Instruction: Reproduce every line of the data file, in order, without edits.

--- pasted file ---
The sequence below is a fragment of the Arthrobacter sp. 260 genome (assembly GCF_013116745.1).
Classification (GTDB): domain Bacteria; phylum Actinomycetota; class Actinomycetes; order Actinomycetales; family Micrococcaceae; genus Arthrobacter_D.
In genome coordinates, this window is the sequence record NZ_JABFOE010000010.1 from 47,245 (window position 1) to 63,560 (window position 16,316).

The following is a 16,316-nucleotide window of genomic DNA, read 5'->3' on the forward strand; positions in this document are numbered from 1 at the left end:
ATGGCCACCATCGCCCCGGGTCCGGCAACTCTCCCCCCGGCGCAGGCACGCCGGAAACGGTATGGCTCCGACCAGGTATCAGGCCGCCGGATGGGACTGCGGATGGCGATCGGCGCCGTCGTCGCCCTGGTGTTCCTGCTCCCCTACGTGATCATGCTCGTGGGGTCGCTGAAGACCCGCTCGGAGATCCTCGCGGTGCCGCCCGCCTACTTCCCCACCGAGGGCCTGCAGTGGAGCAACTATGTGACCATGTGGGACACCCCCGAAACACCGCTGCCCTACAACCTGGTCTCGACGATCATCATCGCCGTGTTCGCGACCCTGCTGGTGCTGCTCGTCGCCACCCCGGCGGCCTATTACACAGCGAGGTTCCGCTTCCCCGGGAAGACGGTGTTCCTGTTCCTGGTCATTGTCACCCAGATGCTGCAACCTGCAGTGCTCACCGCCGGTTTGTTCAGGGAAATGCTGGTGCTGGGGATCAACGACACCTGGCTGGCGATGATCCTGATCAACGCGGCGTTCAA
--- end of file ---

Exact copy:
The sequence below is a fragment of the Arthrobacter sp. 260 genome (assembly GCF_013116745.1).
Classification (GTDB): domain Bacteria; phylum Actinomycetota; class Actinomycetes; order Actinomycetales; family Micrococcaceae; genus Arthrobacter_D.
In genome coordinates, this window is the sequence record NZ_JABFOE010000010.1 from 47,245 (window position 1) to 63,560 (window position 16,316).

The following is a 16,316-nucleotide window of genomic DNA, read 5'->3' on the forward strand; positions in this document are numbered from 1 at the left end:
ATGGCCACCATCGCCCCGGGTCCGGCAACTCTCCCCCCGGCGCAGGCACGCCGGAAACGGTATGGCTCCGACCAGGTATCAGGCCGCCGGATGGGACTGCGGATGGCGATCGGCGCCGTCGTCGCCCTGGTGTTCCTGCTCCCCTACGTGATCATGCTCGTGGGGTCGCTGAAGACCCGCTCGGAGATCCTCGCGGTGCCGCCCGCCTACTTCCCCACCGAGGGCCTGCAGTGGAGCAACTATGTGACCATGTGGGACACCCCCGAAACACCGCTGCCCTACAACCTGGTCTCGACGATCATCATCGCCGTGTTCGCGACCCTGCTGGTGCTGCTCGTCGCCACCCCGGCGGCCTATTACACAGCGAGGTTCCGCTTCCCCGGGAAGACGGTGTTCCTGTTCCTGGTCATTGTCACCCAGATGCTGCAACCTGCAGTGCTCACCGCCGGTTTGTTCAGGGAAATGCTGGTGCTGGGGATCAACGACACCTGGCTGGCGATGATCCTGATCAACGCGGCGTTCAA